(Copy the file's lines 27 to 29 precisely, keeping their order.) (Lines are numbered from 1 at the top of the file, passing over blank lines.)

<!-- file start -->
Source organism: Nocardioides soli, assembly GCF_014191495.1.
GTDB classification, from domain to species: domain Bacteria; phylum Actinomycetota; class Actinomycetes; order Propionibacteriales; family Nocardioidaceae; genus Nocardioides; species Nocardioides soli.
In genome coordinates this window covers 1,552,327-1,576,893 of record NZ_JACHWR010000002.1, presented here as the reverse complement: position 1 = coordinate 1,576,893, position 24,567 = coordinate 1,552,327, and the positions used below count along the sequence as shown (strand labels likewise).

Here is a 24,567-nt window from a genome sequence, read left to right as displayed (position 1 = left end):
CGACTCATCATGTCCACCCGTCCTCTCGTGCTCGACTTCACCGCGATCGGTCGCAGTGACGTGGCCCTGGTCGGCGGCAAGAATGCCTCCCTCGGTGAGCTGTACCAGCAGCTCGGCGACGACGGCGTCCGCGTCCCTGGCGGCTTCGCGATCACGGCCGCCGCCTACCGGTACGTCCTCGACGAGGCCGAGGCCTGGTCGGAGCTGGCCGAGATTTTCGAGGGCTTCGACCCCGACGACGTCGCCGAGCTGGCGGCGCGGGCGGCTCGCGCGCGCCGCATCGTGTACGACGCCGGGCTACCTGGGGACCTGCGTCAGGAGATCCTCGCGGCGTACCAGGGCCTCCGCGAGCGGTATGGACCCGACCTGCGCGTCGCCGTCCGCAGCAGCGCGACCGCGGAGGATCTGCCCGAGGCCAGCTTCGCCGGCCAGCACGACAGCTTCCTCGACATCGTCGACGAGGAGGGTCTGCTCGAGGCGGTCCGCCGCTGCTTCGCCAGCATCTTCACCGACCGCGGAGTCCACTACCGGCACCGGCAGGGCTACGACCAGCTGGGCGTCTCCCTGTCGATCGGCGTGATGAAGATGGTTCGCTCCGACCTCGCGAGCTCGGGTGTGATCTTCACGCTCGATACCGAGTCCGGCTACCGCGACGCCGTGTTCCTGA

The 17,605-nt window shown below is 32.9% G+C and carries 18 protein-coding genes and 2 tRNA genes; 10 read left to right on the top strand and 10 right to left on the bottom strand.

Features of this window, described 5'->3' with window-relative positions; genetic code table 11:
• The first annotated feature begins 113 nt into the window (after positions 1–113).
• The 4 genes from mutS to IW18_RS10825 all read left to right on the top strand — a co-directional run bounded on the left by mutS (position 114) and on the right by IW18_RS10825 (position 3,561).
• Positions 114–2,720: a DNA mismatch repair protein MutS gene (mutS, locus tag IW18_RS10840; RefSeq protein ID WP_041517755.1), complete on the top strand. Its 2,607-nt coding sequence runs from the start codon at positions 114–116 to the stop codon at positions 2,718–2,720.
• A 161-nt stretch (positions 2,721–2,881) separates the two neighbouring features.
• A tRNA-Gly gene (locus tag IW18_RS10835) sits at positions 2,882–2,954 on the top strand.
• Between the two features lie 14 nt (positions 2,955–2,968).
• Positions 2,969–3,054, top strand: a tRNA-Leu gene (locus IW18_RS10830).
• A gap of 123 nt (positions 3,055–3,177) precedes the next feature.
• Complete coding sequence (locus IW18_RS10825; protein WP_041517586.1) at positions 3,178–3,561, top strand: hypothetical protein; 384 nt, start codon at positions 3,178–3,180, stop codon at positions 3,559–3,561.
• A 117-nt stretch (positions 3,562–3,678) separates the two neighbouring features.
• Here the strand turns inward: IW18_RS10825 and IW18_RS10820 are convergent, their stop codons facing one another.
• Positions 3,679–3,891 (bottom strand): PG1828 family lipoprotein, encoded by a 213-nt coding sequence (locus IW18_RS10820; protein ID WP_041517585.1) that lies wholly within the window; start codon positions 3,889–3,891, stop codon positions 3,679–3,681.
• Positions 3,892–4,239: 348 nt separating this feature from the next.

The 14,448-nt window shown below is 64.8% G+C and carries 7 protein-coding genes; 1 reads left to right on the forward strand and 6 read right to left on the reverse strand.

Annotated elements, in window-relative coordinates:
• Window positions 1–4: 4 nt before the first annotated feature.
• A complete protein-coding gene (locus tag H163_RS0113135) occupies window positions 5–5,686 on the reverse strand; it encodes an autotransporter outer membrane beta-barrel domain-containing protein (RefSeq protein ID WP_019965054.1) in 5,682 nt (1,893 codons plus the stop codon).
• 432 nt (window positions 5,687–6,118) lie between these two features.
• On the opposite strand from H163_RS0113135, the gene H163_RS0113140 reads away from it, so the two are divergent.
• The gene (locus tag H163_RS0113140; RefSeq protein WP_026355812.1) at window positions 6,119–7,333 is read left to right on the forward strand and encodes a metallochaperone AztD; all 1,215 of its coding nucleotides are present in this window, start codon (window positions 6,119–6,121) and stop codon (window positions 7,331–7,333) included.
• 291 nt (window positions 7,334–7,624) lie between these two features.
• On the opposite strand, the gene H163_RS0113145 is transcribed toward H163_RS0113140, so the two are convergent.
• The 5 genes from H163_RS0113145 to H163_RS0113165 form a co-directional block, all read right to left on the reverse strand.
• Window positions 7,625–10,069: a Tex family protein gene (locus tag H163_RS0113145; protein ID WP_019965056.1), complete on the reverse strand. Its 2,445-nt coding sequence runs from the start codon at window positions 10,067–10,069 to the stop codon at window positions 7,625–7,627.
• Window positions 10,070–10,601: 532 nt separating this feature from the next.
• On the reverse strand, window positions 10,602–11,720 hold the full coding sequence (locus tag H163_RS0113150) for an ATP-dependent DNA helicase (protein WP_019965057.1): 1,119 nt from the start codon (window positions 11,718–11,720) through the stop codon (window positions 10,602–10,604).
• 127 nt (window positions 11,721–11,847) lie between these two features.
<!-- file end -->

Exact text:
• The gene (locus tag H163_RS0113140; RefSeq protein WP_026355812.1) at window positions 6,119–7,333 is read left to right on the forward strand and encodes a metallochaperone AztD; all 1,215 of its coding nucleotides are present in this window, start codon (window positions 6,119–6,121) and stop codon (window positions 7,331–7,333) included.
• 291 nt (window positions 7,334–7,624) lie between these two features.
• On the opposite strand, the gene H163_RS0113145 is transcribed toward H163_RS0113140, so the two are convergent.